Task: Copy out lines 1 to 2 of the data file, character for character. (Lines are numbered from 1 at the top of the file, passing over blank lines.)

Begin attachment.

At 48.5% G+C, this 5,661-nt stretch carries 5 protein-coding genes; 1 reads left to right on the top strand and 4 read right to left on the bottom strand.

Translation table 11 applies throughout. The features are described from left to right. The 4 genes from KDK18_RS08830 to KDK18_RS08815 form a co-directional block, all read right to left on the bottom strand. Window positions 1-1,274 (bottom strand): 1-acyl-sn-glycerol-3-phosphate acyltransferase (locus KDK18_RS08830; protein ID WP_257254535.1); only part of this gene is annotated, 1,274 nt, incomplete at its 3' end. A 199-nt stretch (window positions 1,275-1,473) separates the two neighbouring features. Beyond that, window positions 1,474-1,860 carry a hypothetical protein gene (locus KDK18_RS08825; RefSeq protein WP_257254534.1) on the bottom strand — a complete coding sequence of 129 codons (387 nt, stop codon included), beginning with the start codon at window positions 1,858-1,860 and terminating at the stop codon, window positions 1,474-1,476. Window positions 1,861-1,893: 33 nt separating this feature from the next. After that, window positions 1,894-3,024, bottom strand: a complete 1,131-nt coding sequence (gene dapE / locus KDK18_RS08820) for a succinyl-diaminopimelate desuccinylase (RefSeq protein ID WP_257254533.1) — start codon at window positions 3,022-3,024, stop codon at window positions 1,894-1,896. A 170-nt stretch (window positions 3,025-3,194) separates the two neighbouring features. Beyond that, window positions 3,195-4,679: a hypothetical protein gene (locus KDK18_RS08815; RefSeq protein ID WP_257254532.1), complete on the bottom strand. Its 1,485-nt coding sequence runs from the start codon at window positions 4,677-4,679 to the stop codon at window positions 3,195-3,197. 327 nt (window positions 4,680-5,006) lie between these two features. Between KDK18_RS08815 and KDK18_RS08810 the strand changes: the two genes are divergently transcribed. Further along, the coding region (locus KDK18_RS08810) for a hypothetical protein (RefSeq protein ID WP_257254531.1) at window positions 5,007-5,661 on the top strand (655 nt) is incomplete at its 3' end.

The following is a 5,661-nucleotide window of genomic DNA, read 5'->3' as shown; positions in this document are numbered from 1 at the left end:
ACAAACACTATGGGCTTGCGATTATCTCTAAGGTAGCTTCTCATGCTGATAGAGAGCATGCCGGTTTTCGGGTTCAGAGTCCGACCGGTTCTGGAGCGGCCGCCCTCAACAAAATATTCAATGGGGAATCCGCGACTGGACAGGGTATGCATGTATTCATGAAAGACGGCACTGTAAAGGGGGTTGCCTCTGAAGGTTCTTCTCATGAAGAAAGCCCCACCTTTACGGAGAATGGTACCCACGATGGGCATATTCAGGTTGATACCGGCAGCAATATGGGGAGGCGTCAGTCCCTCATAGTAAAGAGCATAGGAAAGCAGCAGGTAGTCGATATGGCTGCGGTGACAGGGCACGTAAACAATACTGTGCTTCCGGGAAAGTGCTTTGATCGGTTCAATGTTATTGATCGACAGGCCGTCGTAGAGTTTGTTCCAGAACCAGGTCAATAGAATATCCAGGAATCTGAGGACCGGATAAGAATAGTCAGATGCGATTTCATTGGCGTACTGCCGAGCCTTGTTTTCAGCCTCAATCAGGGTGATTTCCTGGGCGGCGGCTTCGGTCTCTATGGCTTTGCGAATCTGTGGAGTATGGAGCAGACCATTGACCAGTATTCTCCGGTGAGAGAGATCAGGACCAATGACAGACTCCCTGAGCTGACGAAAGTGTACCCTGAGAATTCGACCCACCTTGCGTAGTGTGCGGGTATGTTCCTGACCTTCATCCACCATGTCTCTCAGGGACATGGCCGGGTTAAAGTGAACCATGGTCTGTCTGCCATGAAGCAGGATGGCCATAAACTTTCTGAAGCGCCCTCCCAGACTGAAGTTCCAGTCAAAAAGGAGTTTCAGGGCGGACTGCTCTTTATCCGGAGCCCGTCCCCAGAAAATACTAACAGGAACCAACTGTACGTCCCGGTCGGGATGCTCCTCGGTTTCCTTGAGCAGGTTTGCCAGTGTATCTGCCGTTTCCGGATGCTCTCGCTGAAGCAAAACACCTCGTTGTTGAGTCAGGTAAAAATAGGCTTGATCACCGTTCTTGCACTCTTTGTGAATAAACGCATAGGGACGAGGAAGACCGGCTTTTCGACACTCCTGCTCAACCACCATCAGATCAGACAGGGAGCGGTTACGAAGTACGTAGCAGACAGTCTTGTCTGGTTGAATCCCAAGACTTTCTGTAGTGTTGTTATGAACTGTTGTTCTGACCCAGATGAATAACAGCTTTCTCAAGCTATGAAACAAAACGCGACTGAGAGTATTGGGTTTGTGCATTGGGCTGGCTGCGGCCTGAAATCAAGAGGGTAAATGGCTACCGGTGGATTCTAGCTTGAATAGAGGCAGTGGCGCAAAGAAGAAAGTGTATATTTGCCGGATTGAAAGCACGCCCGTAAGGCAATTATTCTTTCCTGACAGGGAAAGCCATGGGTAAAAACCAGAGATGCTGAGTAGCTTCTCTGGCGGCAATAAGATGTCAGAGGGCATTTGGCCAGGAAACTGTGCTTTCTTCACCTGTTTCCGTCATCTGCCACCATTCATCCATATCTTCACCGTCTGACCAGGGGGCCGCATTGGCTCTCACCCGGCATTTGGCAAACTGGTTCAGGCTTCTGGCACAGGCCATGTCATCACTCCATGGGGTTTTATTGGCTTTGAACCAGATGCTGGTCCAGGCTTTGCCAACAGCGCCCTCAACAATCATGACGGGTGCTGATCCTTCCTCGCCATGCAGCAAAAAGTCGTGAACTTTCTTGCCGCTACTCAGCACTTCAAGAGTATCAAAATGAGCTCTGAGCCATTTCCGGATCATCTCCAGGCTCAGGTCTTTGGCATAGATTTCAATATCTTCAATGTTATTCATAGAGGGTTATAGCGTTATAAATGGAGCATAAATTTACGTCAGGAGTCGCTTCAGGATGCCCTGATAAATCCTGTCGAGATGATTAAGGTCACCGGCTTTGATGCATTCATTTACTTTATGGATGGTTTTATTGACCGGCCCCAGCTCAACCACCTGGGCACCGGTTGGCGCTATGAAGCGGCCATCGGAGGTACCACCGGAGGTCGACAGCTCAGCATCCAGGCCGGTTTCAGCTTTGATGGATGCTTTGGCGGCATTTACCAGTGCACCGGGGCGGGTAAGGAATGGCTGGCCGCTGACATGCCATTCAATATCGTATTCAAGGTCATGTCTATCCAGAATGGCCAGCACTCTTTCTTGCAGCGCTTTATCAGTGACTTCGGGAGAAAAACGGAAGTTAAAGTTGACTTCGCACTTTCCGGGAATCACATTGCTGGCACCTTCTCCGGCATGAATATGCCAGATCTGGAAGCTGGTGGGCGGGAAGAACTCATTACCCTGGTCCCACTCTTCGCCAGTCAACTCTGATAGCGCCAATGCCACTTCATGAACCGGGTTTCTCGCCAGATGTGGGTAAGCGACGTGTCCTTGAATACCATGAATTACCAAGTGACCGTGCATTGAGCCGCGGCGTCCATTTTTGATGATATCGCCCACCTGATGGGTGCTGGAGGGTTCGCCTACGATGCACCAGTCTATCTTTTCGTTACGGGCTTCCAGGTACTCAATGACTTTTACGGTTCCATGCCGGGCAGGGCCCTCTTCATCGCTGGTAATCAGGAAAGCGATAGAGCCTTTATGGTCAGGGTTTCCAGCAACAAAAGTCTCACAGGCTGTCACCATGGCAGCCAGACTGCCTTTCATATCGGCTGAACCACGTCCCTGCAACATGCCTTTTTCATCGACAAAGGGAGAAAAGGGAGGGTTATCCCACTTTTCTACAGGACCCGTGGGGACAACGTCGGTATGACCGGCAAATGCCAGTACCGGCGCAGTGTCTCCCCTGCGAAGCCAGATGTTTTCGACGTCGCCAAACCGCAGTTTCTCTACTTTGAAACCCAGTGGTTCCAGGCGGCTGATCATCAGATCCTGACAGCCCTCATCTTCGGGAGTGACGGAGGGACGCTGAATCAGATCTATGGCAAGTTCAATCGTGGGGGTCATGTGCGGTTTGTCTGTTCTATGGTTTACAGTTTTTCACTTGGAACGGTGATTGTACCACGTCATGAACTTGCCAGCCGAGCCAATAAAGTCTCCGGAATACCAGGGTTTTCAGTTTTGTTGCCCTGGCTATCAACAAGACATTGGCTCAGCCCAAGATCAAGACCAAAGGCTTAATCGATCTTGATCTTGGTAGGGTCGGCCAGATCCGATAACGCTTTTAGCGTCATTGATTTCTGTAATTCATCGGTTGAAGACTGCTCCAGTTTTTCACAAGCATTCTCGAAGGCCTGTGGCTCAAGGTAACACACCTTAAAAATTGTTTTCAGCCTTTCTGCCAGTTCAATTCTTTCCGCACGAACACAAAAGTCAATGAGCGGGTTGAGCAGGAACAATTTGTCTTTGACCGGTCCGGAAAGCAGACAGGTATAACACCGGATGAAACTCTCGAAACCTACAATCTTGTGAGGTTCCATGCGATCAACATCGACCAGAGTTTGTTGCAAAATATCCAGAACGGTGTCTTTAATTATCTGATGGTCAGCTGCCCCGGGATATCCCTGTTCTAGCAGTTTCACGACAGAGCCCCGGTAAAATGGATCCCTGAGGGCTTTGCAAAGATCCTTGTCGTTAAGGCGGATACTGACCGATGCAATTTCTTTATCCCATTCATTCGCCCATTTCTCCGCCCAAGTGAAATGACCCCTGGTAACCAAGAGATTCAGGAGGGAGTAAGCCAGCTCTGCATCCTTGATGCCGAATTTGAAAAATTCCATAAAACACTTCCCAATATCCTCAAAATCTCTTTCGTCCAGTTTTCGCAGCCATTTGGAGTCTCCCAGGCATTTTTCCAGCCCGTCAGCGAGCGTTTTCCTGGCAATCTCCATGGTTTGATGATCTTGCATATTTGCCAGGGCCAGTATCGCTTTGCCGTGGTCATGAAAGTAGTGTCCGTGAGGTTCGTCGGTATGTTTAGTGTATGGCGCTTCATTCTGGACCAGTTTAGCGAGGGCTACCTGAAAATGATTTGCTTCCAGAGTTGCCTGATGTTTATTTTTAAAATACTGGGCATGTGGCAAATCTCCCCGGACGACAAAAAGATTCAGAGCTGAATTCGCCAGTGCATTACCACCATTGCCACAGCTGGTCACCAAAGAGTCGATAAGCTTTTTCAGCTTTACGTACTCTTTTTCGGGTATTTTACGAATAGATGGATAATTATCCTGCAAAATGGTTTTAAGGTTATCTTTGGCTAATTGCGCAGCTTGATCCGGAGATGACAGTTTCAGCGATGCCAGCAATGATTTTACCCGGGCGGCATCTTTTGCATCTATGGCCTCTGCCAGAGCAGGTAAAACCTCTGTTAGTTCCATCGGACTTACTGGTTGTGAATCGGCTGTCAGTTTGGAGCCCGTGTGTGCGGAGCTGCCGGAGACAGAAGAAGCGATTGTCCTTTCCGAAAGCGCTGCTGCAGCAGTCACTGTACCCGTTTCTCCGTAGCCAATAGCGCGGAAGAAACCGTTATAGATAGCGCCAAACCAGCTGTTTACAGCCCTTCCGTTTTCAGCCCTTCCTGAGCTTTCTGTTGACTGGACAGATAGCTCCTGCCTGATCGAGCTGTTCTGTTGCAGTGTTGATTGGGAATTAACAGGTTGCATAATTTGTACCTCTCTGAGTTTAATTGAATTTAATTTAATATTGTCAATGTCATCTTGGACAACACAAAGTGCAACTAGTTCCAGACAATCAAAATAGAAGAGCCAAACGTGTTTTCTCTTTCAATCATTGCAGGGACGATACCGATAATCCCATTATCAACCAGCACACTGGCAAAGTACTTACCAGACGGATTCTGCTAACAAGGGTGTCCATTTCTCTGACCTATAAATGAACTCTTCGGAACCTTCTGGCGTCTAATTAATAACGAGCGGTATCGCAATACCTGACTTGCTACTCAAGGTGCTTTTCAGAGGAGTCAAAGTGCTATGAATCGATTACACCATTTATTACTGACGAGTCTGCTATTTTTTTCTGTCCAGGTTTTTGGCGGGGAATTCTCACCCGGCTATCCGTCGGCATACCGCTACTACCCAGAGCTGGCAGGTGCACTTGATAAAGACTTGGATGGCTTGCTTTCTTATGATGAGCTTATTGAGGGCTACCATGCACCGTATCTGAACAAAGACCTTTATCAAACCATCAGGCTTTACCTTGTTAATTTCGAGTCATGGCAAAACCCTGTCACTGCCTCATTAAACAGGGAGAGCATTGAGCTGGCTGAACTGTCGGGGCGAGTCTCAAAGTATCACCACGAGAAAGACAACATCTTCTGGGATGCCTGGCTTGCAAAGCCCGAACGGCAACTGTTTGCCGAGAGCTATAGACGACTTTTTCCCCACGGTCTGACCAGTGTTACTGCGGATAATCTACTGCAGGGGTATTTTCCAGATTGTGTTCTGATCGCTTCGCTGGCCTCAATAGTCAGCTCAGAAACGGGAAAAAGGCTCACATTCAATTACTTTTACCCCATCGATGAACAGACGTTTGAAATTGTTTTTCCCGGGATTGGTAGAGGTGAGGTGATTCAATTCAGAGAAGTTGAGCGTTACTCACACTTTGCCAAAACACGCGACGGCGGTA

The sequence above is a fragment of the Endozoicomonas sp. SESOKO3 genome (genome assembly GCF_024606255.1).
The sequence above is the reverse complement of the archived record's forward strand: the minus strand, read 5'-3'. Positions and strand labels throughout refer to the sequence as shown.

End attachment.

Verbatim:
At 48.5% G+C, this 5,661-nt stretch carries 5 protein-coding genes; 1 reads left to right on the top strand and 4 read right to left on the bottom strand.

Translation table 11 applies throughout. The features are described from left to right. The 4 genes from KDK18_RS08830 to KDK18_RS08815 form a co-directional block, all read right to left on the bottom strand. Window positions 1-1,274 (bottom strand): 1-acyl-sn-glycerol-3-phosphate acyltransferase (locus KDK18_RS08830; protein ID WP_257254535.1); only part of this gene is annotated, 1,274 nt, incomplete at its 3' end. A 199-nt stretch (window positions 1,275-1,473) separates the two neighbouring features. Beyond that, window positions 1,474-1,860 carry a hypothetical protein gene (locus KDK18_RS08825; RefSeq protein WP_257254534.1) on the bottom strand — a complete coding sequence of 129 codons (387 nt, stop codon included), beginning with the start codon at window positions 1,858-1,860 and terminating at the stop codon, window positions 1,474-1,476. Window positions 1,861-1,893: 33 nt separating this feature from the next. After that, window positions 1,894-3,024, bottom strand: a complete 1,131-nt coding sequence (gene dapE / locus KDK18_RS08820) for a succinyl-diaminopimelate desuccinylase (RefSeq protein ID WP_257254533.1) — start codon at window positions 3,022-3,024, stop codon at window positions 1,894-1,896. A 170-nt stretch (window positions 3,025-3,194) separates the two neighbouring features. Beyond that, window positions 3,195-4,679: a hypothetical protein gene (locus KDK18_RS08815; RefSeq protein ID WP_257254532.1), complete on the bottom strand. Its 1,485-nt coding sequence runs from the start codon at window positions 4,677-4,679 to the stop codon at window positions 3,195-3,197. 327 nt (window positions 4,680-5,006) lie between these two features. Between KDK18_RS08815 and KDK18_RS08810 the strand changes: the two genes are divergently transcribed. Further along, the coding region (locus KDK18_RS08810) for a hypothetical protein (RefSeq protein ID WP_257254531.1) at window positions 5,007-5,661 on the top strand (655 nt) is incomplete at its 3' end.